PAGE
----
Winds are changing

This voyage was always a race against time. The right weather window to sail to the Solomon Islands ends in May, that’s what they say. The northwest monsoon gives way for the southeast monsoon in the southern hemisphere sometime between April and May. March to April is the transition period where light winds are prevalent. This is when we were motoring along the north coast of New Guinea with no wind. My goal was to make it to Madang before the winds turned, and we did! I was wondering how far we would make it from Madang until the southeast monsoon would start, and I believe I have my answer: nowhere at all.

Basically, the day we left, winds started blowing from the east. The forecasts were telling us that the winds would turn to the southeast once we pass the tip of the Morobe Peninsula. And as I know from previous experience, the weather doesn’t read weather forecasts. Instead of turning to the southeast, it stayed mostly east. On top of that, what I didn’t check but quickly discovered, is that the currents would also be against us.

We have been spoilt so far on our voyage. Our average speed has been between 4.5 and 6 knots, with or without the engine, and with or without wind. So naturally, I am planning for the future legs of our voyage based on the same numbers. That turns out to be a bit optimistic. Now that the wind is directly in front of us, the waves smash into us from the front as well, significantly slowing down our progress. And on top of that we have a constant current fighting against us. Our average speed is dwindling down to between 3 and 3.5 knots. Miserably slow.

On top of moving slow, the motor is also using significantly more fuel! Fighting against the conditions takes a lot more work than dancing with the elements. I was shocked to discover that we had spent 50 liters to make it to our fist anchorage, only 78 miles! Usually that distance would cost us around 20 liters. Now we may be in trouble. Do we have enough fuel to make it?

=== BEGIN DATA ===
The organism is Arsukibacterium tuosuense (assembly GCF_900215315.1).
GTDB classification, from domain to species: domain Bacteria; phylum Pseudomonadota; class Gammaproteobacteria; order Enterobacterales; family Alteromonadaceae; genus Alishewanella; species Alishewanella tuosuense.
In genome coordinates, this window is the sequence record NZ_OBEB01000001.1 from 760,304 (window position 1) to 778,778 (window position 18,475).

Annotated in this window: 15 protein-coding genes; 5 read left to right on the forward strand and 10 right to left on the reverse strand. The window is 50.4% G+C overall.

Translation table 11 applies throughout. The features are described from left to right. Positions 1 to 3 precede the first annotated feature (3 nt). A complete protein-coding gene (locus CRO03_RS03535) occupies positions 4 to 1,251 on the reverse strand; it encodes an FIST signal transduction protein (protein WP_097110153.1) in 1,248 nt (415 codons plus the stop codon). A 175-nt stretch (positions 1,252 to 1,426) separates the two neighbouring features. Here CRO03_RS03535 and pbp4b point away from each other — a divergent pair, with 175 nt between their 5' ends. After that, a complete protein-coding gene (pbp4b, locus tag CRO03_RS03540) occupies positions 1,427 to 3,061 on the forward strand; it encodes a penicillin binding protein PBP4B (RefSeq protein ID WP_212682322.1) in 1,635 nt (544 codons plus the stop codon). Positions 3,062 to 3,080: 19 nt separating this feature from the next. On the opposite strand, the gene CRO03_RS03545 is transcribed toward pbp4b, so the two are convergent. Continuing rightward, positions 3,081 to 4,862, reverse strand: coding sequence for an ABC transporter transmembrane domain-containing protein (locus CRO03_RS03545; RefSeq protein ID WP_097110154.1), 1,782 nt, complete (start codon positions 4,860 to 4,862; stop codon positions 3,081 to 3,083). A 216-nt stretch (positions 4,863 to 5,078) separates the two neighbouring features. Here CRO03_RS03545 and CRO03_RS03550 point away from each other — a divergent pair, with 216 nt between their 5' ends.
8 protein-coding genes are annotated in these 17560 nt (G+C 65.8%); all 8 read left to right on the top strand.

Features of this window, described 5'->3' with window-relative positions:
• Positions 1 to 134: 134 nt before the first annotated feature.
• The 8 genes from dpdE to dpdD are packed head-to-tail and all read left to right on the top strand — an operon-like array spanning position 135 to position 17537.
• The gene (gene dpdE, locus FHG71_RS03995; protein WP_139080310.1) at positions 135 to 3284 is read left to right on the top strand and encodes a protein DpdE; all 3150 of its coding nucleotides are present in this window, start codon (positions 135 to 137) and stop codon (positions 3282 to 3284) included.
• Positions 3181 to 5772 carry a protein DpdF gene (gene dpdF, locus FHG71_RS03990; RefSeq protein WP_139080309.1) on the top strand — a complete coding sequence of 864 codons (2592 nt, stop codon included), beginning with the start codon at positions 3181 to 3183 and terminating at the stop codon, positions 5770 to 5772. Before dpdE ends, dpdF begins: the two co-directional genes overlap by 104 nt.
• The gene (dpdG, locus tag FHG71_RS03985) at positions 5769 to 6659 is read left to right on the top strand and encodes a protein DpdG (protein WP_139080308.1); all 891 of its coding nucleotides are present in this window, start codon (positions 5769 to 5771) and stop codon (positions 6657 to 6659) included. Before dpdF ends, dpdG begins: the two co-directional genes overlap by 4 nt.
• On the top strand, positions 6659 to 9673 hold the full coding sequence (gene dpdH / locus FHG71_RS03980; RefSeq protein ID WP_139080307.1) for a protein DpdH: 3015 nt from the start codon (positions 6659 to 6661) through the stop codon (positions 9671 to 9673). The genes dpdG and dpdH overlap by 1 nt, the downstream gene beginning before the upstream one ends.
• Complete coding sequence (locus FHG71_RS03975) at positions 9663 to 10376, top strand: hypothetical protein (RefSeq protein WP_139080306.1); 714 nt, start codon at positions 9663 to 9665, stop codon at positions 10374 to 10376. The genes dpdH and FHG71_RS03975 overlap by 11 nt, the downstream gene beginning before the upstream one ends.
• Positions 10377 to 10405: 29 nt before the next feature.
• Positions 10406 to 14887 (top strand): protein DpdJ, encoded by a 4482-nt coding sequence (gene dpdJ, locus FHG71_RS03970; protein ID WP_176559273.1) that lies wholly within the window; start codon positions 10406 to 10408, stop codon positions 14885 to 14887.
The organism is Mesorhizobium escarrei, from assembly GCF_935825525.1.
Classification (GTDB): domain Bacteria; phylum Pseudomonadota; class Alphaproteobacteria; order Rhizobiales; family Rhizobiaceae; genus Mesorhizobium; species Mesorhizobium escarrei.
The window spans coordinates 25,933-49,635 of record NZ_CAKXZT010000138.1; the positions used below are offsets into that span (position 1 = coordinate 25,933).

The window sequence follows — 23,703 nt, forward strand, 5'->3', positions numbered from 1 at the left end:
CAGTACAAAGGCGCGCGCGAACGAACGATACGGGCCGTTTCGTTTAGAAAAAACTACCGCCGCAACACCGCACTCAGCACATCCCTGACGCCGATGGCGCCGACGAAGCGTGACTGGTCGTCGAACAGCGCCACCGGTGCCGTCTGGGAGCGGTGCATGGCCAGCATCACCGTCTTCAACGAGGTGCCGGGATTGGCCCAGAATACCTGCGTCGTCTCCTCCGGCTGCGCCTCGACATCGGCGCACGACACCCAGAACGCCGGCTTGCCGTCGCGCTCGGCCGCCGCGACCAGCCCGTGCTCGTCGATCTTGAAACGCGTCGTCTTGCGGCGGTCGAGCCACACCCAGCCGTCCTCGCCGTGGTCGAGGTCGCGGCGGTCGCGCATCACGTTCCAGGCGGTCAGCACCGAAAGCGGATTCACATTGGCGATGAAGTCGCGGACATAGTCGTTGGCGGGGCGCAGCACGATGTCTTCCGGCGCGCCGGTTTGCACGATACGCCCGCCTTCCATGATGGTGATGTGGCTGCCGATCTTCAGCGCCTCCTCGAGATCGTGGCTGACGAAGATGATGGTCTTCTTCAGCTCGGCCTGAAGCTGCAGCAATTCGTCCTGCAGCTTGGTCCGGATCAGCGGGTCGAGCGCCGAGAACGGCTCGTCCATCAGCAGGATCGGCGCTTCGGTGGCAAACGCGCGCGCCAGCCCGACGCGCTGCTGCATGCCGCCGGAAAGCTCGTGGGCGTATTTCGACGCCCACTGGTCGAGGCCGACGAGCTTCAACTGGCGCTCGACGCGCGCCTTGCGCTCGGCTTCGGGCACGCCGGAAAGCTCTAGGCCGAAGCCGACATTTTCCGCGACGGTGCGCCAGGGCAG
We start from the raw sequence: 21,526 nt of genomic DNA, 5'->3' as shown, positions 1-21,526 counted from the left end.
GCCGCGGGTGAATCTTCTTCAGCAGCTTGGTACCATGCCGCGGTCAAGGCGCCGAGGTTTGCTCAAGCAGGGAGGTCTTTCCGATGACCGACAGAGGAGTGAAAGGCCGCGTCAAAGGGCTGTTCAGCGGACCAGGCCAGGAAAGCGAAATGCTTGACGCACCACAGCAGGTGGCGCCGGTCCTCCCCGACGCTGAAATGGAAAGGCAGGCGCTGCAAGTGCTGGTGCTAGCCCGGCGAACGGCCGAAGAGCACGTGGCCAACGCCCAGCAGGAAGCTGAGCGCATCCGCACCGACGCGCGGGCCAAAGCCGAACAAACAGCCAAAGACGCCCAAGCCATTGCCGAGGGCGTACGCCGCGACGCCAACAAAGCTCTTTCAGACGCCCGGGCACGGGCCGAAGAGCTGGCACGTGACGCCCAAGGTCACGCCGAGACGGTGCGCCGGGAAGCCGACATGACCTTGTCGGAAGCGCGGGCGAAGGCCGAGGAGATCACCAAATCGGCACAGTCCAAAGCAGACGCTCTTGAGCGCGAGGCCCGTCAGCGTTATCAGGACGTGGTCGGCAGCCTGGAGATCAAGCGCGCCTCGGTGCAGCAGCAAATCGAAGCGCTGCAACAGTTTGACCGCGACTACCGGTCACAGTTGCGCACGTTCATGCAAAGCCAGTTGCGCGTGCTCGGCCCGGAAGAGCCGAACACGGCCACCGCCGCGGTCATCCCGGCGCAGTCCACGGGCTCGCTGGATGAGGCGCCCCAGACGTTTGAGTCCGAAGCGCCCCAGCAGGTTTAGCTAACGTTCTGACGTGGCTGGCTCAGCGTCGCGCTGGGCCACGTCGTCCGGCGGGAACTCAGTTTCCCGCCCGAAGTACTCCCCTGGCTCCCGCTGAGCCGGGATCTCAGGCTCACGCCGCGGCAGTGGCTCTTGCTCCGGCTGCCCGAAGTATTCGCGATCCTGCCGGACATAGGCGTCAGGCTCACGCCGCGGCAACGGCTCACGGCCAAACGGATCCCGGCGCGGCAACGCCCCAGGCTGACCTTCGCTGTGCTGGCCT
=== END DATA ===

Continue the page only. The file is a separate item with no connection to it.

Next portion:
Thankfully, due to the robbery where they stole one of our fuel cans, we have bought three vegetable oil cans, giving us an extra 25 liters compared to before. We are going to need it. I realize we won’t make it to Kimbe on the fuel we have, which was the plan, but I hope they have fuel on Unea Island which is on the way, 100 miles from Kimbe. This is a big gamble, but the village looks big and they have a wharf. They should have fuel there.

We motorsail for two full days and one night to get to Unea, fighting the current constantly. We are monitoring our fuel usage closely, and we should be able to make it there comfortably. But on the second day, the wind is strong straight against us and we are forced to tack, still using the motor due to the current. Once the wind dies down enough we are able to go straight to our destination at 3 knots.

Just as the sun sets, the motor dies and we are down to our last 5 liters of fuel. We have 11 miles to go, the current is 1 knot straight against us and we are pushing it. Based on previous consumption of fuel we will barely get there, or not. We have 4 liters of oil mixed fuel for the two stroke engine and we consider using this but decide against it. We will squeeze every drop of what we have and if we are not able to make it, we will resort to the oil mixed fuel.

We start motoring into the night, and soon a breeze starts filling in from the southeast. We are getting help! Soon we are chugging along at 5 knots – a new record for this passage. We now have internet coverage too, and I see on the wind forecast that there is a corridor of wind coming up from the south just where we are. We keep our motor on to help keep the speed up, but the wind is making it light work for the engine. At 9 o clock we arrive at the bay where we end up anchoring at 30 meters. No point of messing around in between reefs in the dark..

Next day, we are perfectly placed, surrounded by a massive reef. Satellite image charts are so, so good! We made it, just! And we are really hoping to find some fuel on this island. That turned out to be a big adventure in itself. Big enough to warrant it’s own post 🙂

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